Ruth Scouller

Ruth Scouller

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Aussie with predilection for Asia-Pacific cinema, editing and archival preservation.

↓ Best first viewings of 2020

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  • The Florida Project

    The Florida Project

    ★★★★

    Dafoe's Bobby may be my favourite character to arise from the last couple years of American cinema. It won't necessarily go down as one of the greatest performances in American cinema (neither showy nor developed), but it should go down as one of the classic roles, a character we still talk about decades from now, which Dafoe makes possible.

    I'd wager a lot of us are more familiar with this world of budget motels than we'd care to admit. Of…

  • China Dolls

    China Dolls

    ★★★★

    The late 20th Century gay scene experience of Asian Australians as directed by Tony Ayres feels like a gumbo of many of my perennial topic preferences, so the chances of me not enjoying this were admittedly remote.

    Tony Ayres treats this as an autobiographical piece which speaks for the experiences of many, with some glimpses into what would later become The Home Song Stories. The talking heads (including photographer William Yang) are made up entirely of Asian-Australian men (mostly Chinese…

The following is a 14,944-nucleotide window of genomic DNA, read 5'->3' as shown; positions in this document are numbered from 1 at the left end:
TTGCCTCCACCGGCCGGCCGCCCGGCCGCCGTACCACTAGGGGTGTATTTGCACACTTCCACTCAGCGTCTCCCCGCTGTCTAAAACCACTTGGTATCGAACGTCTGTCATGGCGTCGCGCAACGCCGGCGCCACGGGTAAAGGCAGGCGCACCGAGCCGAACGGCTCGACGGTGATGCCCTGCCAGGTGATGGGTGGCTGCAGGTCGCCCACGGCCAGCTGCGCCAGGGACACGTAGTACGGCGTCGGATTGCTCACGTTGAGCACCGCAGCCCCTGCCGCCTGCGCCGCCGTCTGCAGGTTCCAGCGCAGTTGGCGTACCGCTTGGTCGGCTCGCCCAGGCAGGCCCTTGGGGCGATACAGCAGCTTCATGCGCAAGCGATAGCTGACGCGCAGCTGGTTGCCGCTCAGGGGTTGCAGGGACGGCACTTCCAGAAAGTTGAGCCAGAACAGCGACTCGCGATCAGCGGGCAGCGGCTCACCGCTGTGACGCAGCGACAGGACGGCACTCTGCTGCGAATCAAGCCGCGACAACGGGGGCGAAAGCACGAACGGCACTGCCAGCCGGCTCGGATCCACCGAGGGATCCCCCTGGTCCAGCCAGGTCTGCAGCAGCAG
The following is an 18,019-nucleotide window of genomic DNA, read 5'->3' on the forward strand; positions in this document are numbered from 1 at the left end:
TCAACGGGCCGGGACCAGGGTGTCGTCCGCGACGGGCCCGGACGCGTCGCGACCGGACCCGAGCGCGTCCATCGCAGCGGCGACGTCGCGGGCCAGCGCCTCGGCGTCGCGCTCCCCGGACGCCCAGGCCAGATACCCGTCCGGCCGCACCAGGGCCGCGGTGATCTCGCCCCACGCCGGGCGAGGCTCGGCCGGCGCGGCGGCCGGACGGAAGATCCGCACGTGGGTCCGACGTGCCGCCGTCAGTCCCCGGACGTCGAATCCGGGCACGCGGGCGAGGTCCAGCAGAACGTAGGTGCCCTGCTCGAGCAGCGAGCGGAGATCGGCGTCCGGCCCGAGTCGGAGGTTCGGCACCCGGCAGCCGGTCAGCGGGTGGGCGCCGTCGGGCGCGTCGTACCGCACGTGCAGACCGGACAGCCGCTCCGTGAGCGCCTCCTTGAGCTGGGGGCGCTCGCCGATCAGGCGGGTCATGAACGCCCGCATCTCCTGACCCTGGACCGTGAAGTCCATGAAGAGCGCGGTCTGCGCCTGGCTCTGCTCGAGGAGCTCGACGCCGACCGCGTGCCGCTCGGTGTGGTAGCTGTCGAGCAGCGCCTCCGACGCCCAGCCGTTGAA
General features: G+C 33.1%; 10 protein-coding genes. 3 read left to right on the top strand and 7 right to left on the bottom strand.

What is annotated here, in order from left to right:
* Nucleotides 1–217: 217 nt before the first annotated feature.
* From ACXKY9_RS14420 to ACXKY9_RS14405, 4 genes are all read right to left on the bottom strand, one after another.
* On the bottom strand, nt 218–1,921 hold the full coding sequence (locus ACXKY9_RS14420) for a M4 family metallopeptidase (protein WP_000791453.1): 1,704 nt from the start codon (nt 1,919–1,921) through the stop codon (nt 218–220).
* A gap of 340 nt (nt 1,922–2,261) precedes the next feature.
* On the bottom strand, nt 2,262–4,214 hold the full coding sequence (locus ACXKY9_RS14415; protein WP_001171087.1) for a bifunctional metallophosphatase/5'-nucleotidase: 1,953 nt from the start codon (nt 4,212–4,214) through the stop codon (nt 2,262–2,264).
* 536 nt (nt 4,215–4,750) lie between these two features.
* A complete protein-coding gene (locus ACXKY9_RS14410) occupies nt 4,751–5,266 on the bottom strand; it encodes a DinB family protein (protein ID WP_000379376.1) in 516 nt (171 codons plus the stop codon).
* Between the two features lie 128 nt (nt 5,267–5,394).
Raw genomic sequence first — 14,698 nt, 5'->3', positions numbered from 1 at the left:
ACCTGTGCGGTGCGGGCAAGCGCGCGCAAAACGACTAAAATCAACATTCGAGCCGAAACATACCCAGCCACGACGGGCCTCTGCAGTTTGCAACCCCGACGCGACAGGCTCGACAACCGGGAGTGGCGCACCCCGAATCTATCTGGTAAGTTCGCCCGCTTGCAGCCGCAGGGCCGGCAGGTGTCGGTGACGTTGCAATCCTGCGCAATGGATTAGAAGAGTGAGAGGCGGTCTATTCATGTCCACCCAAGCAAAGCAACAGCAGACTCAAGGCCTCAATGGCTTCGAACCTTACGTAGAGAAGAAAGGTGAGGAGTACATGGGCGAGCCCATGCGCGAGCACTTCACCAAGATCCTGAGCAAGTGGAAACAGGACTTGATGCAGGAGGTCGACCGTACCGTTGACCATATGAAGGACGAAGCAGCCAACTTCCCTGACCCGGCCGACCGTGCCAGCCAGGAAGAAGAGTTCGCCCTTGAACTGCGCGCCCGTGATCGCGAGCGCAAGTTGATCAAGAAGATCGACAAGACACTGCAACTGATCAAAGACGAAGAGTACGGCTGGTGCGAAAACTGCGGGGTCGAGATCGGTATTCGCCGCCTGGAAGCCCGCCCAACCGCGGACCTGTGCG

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  • Mission Congo

    Mission Congo

    ★★★

    "Evangelists making a living on the videos of ribs of the little kids" (Damian Marley, 2010)

    Is there anything more white devil's heart of darkness than an American televangelist conducting diamond mining operations in Zaire which he misrepresents as crucial provision of fundraised humanitarian aid to a Rwandan refugee crisis? He even finds the nerve to take some happy snaps with genocide mastermind Bagosora.

  • The Miseducation of Cameron Post

    The Miseducation of Cameron Post

    ★★★

    Akhavan's authentic, warmly humoured observation is still there, however Miseducation otherwise fails to really do anything worthy of unusual acclaim within the christian gay subgenre (for which I harbour an abiding soft spot). Nice, but they usually are, and there have been a lot of them lately. Even the casting of Moretz and Gallagher and a pick-up hitchhike ending all feels a bit too pro forma. Perfunctory tick.

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  • A History of Violence

    A History of Violence

    ★★★★½

    A couple years ago, this film was firmly in my Top 50. I haven't seen the film for a couple years now, and by the time I did my top 100 Letterboxd list, this was no where in sight. I've decided this film requires a rewatch.

    This film is a delight from Cronenberg. It mixes various little film influences together into a great little story. But the film wouldn't work without the acting. Mortensen gives one of his best ever…

  • Match Point

    Match Point

    ★★★★½

    Match Point is everything I was hoping, and more. Woody serves up arguably his most delightfully rich genre reinvention, kind of like a reimagining of A Place in the Sun with a dash of Crime & Punishment.

    Match Point is a curious cross-reference of influences. It has the bedrock of a Woody Allen film. The emotional energy and relationship betrayal of a Hitchcockian dark thriller. And a sliver of Barry Lyndon Irish rogue penetration of high society to it. Most of…